In contrast, most Internet users belong to the DIGITAL MAINSTREAM. In Germany, 48 percent of the Internet population belong to this group. Dealing with the digital media is already a daily experience for these consumers too – but they are not experts. The digital mainstream leads a selectively networked life: the consumers of this group would not like to live without networking in on average 2.9 out of 7 areas of life. As far as media services are concerned, short waiting times – for example when downloading a website page – are a primary concern for the digital mainstream. They also attach great importance to the simple and intuitive manageability of technical equipment. The digital mainstream is also very interested in Internet services and media content tailored to their personal interests. In socio-demographic terms (age, household situation, education and income) the digital mainstream is, as one would expect, around the average for the German Internet population.
The DIGITAL LATECOMERS form the third and final consumer group. In Germany, every third Internet user belongs to this segment. With an average age of 43, they are the oldest segment, with one-third over the age of 50. They are oft en married and live predominantly in two-person households. Pensioners and women are oft en disproportionately represented among the latecomers. In contrast to the two consumer groups outline above, the latecomers’ use of digital media, even today, is not yet on a daily basis. Correspondingly their lives are not so networked: digitization and networking are indispensable or of very high importance to them in on average just 1.3 of the 7 areas of life covered. For the future, however, even the group of latecomers expects an increase in networking in many areas of life.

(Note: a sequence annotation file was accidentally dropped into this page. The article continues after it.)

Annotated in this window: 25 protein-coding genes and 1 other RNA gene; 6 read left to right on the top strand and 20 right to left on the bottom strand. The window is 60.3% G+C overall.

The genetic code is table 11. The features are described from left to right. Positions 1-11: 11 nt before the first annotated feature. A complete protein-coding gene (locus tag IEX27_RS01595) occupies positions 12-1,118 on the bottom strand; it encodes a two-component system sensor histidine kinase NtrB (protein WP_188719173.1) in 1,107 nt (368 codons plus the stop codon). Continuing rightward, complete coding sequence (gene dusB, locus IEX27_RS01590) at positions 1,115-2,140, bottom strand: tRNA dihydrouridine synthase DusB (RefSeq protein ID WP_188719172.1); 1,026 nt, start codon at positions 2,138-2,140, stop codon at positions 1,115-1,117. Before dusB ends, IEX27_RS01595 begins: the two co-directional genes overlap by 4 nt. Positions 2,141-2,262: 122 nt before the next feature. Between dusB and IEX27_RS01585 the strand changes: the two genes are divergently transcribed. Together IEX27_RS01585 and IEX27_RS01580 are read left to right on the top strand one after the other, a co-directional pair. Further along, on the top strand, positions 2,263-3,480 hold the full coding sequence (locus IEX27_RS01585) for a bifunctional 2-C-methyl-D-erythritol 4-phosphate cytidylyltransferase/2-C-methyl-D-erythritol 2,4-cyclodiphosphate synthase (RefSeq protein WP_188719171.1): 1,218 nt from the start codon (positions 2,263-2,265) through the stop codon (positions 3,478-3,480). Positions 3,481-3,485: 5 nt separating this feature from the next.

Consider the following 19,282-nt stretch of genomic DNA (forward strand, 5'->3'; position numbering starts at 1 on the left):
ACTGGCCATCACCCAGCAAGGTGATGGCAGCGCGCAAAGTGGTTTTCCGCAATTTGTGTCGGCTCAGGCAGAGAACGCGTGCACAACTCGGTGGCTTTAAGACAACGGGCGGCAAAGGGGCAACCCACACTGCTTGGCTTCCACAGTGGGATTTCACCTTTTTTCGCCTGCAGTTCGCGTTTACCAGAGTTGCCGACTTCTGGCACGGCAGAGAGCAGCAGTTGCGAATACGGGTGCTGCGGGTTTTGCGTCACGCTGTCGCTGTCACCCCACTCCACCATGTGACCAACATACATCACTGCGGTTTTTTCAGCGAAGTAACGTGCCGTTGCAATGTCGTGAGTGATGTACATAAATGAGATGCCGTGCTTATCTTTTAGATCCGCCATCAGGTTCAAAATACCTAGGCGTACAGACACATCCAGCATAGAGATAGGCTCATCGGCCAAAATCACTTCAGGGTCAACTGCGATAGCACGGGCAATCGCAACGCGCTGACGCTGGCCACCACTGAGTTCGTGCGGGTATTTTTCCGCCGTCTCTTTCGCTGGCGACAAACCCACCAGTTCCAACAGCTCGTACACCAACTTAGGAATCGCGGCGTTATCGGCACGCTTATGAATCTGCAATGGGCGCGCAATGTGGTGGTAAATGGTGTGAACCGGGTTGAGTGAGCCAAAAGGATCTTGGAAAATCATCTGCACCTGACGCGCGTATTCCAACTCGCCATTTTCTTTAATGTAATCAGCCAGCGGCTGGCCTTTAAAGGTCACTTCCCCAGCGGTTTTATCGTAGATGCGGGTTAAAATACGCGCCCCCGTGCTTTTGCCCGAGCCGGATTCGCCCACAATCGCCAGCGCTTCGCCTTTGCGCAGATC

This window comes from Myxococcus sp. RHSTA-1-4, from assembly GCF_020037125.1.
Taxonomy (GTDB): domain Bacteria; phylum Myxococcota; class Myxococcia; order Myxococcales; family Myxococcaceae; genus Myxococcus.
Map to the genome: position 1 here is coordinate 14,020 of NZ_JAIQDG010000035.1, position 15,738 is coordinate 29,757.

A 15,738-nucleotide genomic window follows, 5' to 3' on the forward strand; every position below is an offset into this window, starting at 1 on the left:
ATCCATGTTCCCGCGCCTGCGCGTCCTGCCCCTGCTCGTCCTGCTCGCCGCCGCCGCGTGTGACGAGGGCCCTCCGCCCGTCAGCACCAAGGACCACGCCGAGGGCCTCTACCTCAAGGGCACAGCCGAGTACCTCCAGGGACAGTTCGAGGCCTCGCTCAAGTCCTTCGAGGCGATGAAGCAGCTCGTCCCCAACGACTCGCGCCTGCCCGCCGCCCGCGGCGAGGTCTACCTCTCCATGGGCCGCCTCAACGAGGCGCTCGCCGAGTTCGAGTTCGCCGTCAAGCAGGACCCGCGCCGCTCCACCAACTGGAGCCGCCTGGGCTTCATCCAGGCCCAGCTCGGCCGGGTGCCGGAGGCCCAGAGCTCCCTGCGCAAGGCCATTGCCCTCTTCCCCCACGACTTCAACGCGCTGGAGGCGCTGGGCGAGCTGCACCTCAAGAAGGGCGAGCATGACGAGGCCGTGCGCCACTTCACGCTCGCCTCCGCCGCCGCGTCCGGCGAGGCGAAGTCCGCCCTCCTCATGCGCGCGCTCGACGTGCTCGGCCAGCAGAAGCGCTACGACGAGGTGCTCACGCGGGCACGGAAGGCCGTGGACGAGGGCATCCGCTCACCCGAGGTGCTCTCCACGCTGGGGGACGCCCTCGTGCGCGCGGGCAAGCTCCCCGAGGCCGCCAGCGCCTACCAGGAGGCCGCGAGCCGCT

Within the scope of this study, the digital avant-garde will be continually referred to as the reference group so as to show the direction in which life and work are likely to move under the influence of digitization and networking.
1 All figures cited in this report from the consumer survey refer to Internet users of the following countries and age groups: Germany, 14 to 65 years old; France, 15 and over; Hungary, 16 to 74, Great Britain (no age limits), the USA (no age limits), and South Korea (no age limits).
2 Using a cluster analysis, the 10,545 consumers surveyed were divided into separate groups (“clusters”) of individuals, which as groups were as homogenous as possible but within the groups as heterogeneous as possible. These consumer groups were based on various aspects that reflect the different facets of a networked lifestyle and approach to work. These include the role of the digital media overall, the importance of innovative communications media, the status of innovative user devices, and contemporary networking in a range of different spheres of life. Cluster center analysis was carried out via the k-means algorithm. As with all partitioning cluster processes, at the start of the process, a certain number k of clusters was defined. Due to theoretical considerations (diffusion research), three clusters were defined. To check the quality of the results, the F value was calculated. This shows that the group mean values for all cluster variables are clearly different from one another. The values of the relevant variables within a single cluster are much more similar than those of other clusters.
3 These and the following figures relate to the relevant consumer groups in Germany.